Back in 2013, Zero Hedge laid out what we thought was a simple strategy to outperform the market: in a post titled "Presenting The Best Trading Strategy Over The Past Year: Why Buying The Most Hated Names Continues To Generate "Alpha" we said that "in a market in which all the risk is being onboarded by the Federal Reserve, there is simply no more idiosyncratic risk, and as a result for those so inclined, and preferably running other people's money, a clear "alpha-generation" strategy in which hedging risk is no longer a concern, was to go long the most hated names." Naturally, instead of "most hated" one could simply call them the most "neglected" by the hedge fund community.
Nearly three years later, it is now common knowledge that activist central bankers no longer tolerate fundamentals if it means risking a market selloff, and as a result what used to be investing based on fundamental analysis, is now an anachronism.
But how has this trade done in the years since?
For the answer we go to a report released today by BofA's Savita Subramanian who finds something stunning to most, if very much expected by us.
As flows from active to passive funds have accelerated, one strategy that has worked unusually well for the last several years is a simple positioning trade of selling the 10 most overweight stocks and buying the 10 most underweight stocks by active managers. This single trade has yielded over 16ppt of alpha year-to-date. And implied derisking/ outflows on Brexit alone have been fierce, with the same strategy generating 5.2ppt of alpha just since last Thursday’s close. Even if Brexit’s impact on funds is limited from here, we believe that crowded stocks will likely continue to underperform neglected stocks: a whopping two-thirds of US large cap AUM still resides in active funds - there is likely a lot more to go in the rotation from active to passive.
In other words, the truly contrarian trade we first recommended in 2013 has, as expected, continued to be the best alpha-generating strategy in a market in which clustering hedge funds end up in the same positions, only to see substantial downside shocks on risk event catalysts.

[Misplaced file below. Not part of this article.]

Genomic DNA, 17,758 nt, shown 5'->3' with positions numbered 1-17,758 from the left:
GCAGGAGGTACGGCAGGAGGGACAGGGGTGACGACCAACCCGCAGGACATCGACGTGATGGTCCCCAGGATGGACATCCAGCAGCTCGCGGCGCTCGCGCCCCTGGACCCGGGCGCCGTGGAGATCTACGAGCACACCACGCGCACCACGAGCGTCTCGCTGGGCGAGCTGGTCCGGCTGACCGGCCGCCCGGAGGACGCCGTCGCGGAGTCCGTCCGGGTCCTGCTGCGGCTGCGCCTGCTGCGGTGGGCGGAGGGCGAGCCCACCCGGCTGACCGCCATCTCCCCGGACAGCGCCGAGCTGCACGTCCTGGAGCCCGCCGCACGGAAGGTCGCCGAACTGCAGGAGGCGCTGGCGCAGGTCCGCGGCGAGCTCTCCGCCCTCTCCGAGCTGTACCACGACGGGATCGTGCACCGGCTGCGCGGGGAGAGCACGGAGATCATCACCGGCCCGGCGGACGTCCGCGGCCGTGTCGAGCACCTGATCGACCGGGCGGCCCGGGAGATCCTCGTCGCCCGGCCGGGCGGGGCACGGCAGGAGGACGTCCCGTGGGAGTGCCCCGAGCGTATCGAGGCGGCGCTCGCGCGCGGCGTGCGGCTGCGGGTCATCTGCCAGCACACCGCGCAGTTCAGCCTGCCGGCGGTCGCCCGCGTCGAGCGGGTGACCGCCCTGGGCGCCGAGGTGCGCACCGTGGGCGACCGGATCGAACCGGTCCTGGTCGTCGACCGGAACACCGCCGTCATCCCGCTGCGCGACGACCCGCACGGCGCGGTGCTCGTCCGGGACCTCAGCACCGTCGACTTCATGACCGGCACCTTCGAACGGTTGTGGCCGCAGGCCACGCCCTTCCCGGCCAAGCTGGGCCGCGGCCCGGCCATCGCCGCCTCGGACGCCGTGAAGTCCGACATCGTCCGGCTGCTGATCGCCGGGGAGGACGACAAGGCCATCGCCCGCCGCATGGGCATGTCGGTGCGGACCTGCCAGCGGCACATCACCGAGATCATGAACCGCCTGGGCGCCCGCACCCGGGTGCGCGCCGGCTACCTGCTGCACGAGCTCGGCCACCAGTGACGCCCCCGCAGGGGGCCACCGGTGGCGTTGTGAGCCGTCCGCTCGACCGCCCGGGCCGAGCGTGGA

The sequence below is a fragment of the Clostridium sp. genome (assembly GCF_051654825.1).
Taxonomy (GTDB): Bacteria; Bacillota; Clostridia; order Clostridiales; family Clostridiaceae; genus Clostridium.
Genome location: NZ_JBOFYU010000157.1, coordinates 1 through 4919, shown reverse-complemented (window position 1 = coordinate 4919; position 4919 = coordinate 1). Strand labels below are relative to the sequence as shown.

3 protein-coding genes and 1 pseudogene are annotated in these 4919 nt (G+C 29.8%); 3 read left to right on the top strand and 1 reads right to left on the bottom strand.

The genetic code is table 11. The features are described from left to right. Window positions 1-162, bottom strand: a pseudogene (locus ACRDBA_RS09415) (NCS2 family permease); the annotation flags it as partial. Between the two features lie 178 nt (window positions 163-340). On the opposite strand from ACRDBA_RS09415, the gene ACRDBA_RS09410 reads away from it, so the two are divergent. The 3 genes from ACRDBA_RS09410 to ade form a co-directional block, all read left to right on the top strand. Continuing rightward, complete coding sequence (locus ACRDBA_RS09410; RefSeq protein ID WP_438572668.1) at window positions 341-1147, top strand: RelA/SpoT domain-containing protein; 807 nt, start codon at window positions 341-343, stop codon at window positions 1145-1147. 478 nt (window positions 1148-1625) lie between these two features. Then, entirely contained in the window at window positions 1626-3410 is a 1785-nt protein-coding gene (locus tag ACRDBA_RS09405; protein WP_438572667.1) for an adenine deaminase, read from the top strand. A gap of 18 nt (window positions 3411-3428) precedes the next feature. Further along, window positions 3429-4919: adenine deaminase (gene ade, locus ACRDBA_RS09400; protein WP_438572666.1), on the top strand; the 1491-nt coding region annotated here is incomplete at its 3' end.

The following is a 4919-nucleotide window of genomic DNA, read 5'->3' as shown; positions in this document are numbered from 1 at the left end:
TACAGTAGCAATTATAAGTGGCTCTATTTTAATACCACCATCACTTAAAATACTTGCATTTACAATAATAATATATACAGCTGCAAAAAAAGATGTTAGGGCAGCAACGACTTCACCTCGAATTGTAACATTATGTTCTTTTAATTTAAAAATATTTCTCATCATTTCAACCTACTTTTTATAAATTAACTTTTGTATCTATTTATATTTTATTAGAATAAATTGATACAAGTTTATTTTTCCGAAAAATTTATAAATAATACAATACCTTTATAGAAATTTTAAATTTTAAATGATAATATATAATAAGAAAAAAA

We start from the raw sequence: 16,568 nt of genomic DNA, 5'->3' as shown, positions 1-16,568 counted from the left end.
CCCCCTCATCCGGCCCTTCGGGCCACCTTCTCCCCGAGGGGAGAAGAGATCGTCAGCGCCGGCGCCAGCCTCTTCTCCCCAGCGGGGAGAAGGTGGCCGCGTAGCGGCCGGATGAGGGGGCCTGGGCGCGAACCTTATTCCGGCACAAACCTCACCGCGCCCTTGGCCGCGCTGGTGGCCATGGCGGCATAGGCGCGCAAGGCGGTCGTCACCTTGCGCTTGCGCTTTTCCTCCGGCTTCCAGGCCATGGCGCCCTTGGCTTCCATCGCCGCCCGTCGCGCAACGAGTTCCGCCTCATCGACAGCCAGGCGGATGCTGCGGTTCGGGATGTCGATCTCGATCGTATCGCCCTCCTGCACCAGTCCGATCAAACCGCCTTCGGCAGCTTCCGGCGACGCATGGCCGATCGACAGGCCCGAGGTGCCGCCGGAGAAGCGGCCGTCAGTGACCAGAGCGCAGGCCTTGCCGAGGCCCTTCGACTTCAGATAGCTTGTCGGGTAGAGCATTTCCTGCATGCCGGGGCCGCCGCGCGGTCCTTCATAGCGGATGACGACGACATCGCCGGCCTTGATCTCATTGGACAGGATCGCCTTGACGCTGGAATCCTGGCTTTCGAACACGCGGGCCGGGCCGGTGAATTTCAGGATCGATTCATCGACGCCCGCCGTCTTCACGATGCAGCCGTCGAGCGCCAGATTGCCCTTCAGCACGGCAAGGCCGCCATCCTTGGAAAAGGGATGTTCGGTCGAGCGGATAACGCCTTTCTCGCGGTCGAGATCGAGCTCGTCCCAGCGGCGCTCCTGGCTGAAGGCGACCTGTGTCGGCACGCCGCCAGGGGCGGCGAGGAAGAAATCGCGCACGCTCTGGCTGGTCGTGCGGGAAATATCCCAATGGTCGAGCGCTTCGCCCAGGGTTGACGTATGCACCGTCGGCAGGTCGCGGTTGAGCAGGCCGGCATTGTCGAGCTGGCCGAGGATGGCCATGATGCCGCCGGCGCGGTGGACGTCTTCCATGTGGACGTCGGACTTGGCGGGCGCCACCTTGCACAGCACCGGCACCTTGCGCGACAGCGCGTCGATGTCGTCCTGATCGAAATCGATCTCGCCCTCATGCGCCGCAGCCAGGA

Here is the proof: the Top 10 most overbought stocks have trailed the S&P for each of the past three years, while the Top 10 "most neglected" stocks outperformed the S&P on average by 11.6%.
An empirical analysis of the performance of the Most O/W and U/W stocks over time, shows a stunning 167% annualized spread over the past 4 years based on the 15-day post quarter return, and 16% when extending the performance intercal to three months later: a result most hedge funds would be delighted with.
Of note: it's not all popular stocks that end up losing money. Just the truly most popular, those with greater than 3x benchmark exposure.
Which are the most overweight sectors now, and how does this compare to 3 months ago:
Finally, the most important question: which are the 10 most overweight and underweight stocks, according to BofA? The answer: below.
As in 2013, our advice to those who want to break away from the hedge fund crowd and ostensibly outperform it, pair trade by going long the 10 most hated names, and shorting the 10 most overweight.